It is difficult to answer this, I am serious, different cultures put different emphases on what politeness is. I will attempt an explanation, In Poland it is considered rude to speak a laud (unless among friends), so when someone (Irish or American) talk loud it would be considered rude to a pole and if someone is rude, you'll be rude back. Know what I mean?

(I used American and Irish because I think we are the loudest).

2. Do Polish smile often?
Again I would have to say there is a cultural difference. Polish people do not smile with their mouths much but they smile with their eyes, if you can pick up this subtle difference you will see they smile a lot.

3. Are Polish people less compasionate?
I am not a 100% on what you mean here, are Cambodians any more or less compassionate than Ecuadorians? Maybe you mean passionate? and again who do you compare them to? Latinos? Japanese?.

4. Are polish people forgiving?
Masks98 put it best.

who should they be forgiving to?

5. Are Polish people too serious?
About certain things, I think so but I would say that Irish people are too serious about certain issues and not serious enough about others.

A very good article I read recently was about the breaking away from communism and how the older generation had to fight so hard for their freedoms that now all they know is how to fight. In comparison to Ireland politics is not too serious and in comparison to America (where it seems to be 'just another' talk show) yes.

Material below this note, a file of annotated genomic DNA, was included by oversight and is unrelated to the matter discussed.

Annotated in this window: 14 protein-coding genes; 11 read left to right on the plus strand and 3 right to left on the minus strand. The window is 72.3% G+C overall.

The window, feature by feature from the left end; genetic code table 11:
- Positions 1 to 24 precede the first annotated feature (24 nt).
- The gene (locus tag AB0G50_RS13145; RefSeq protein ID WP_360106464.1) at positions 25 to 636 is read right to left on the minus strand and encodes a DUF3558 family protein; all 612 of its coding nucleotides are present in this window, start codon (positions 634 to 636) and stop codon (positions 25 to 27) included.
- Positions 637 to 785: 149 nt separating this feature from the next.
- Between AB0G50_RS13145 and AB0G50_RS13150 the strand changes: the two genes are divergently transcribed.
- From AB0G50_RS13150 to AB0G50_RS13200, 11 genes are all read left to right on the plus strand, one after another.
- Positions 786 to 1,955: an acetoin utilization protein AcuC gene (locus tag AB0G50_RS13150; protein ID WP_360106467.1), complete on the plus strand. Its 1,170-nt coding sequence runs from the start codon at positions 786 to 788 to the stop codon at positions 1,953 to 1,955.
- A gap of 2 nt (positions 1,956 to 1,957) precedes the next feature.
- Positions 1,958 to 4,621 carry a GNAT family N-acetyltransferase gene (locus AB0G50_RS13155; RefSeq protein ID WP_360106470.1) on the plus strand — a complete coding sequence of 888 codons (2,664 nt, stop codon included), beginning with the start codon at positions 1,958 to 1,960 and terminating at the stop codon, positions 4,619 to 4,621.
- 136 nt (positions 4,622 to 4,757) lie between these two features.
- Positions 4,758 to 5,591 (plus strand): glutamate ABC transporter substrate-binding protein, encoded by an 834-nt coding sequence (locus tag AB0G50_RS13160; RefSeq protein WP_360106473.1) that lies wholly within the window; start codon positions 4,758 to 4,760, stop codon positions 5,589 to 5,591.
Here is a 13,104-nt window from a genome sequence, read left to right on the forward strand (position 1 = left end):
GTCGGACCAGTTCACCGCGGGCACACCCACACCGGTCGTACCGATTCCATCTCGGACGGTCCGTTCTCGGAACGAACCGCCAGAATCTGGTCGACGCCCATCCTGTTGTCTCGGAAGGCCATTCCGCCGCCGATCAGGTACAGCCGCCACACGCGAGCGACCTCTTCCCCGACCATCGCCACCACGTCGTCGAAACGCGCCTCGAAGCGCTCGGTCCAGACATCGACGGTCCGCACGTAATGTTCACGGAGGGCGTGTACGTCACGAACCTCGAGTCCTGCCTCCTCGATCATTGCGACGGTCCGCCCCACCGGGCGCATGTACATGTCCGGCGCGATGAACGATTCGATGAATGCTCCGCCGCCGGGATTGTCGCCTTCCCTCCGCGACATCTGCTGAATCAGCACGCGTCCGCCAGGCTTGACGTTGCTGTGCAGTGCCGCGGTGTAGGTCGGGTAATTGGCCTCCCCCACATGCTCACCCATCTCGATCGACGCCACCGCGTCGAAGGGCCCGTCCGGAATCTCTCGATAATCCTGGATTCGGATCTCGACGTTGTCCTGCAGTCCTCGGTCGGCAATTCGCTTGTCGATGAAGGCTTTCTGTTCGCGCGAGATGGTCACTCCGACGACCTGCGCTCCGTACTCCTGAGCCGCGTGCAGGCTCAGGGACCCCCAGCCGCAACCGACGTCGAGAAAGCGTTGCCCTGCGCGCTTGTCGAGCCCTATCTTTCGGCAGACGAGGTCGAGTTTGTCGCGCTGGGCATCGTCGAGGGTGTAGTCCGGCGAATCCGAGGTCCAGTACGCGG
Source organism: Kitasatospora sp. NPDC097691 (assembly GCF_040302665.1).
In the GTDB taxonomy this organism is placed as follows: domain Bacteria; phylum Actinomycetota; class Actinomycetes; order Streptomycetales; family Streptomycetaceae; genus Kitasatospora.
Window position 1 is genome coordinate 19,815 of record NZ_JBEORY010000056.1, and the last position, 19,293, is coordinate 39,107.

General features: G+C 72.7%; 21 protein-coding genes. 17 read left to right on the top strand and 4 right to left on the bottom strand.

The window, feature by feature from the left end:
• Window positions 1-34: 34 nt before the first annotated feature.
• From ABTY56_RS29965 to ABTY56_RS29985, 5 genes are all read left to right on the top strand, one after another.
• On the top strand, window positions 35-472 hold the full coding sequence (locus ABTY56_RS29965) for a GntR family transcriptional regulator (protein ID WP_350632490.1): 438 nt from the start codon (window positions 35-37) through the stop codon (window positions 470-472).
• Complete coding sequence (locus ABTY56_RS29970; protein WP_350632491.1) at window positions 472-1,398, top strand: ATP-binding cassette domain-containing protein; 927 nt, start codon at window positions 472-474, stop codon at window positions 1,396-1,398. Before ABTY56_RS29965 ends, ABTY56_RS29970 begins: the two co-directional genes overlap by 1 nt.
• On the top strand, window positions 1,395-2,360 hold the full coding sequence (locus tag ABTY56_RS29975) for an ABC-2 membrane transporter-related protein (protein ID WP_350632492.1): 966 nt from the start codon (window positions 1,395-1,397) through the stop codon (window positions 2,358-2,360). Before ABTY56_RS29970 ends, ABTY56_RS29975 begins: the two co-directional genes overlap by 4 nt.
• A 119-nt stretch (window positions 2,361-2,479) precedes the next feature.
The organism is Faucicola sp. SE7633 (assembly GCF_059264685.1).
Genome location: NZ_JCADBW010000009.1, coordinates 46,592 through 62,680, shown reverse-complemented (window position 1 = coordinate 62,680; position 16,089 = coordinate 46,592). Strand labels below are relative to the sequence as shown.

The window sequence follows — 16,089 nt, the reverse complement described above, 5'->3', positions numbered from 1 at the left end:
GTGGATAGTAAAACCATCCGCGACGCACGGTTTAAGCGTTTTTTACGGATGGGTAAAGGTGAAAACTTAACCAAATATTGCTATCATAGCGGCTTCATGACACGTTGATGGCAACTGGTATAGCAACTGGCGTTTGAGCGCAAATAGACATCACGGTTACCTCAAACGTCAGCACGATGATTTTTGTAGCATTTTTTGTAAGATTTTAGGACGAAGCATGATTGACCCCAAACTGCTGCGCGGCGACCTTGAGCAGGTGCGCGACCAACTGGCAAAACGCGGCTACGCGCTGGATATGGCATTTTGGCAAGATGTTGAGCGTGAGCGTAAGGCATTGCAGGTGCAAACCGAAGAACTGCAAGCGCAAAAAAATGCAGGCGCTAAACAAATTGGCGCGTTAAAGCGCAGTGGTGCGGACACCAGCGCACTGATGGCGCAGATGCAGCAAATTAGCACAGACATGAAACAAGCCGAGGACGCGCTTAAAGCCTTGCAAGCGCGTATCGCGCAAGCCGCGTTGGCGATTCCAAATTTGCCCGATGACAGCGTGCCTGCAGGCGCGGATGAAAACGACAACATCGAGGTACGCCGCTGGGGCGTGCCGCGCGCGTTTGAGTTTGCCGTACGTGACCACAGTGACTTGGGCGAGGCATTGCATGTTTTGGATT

6. Do you feel honesty and trust when meeting them?
Is this a silly question? I understand that some of the second generation Poles in America hear bad things from their Grandparents but these are different times, desperate people do desperate things, now Poland is doing better as regards to work, economically and even politically.

I will put it this way I have never felt under threat here. I know there are some threads about being attacked but even they say it could've happened anywhere, no?.

These questions were very loaded, almost expecting a negative answer. It could of course just be me. But they read to me like Poland is a rude, unforgiving, miserable, dangerous place, isn't it? (expecting an agreeable answer). Again it could just be me taking offence for some strange reason or more than likely I am loosing the plot.

Although I found these questions interesting.
I do find cultural differences and misunderstandings and they should be discussed more, so good post!.
OP outintheyard 27 | 517  
9 Sep 2008 /  #13
I do find cultural differences and misunderstandings and they should be discussed more

Exactly my point and I do appreciate you diving in to this. I read so much on PF sometimes towards the negative. It makes one wonder why visit the place at all. Of course the only way to solve the question is to visit first hand and vist a broad range of people over over time One would have to back pack Poland to know. I put this example to you. In the US, If you are riding your bike in the country, there is a high possibility of some idiot throwing something at you from their car, what is the possibility of this happening in Poland High or low. In the US farm country , people are warm to inviting you in there home. Are Polish farmers similiar for the most part?
miranda  
9 Sep 2008 /  #14
It makes one wonder why visit the place at all.

have you even been to Poland ?It would be a good start to see what is real and what is perceived.

Many people in Poland think that Germans are rude or they simply don't like the nation for one reason or another. I spend some time in Germany and I had one of the best times in my life, because we related to each other as people.
Seanus 15 | 19,706  
9 Sep 2008 /  #15
Polish farmers, hmm, I don't think they'd invite u in so easily, especially as a foreigner. This is not Canada where people march on in and grab a beer from ur fridge.

Polish drivers don't throw anything at u from their cars. Well, not in my exp anyway and I've cycled quite extensively in the countryside.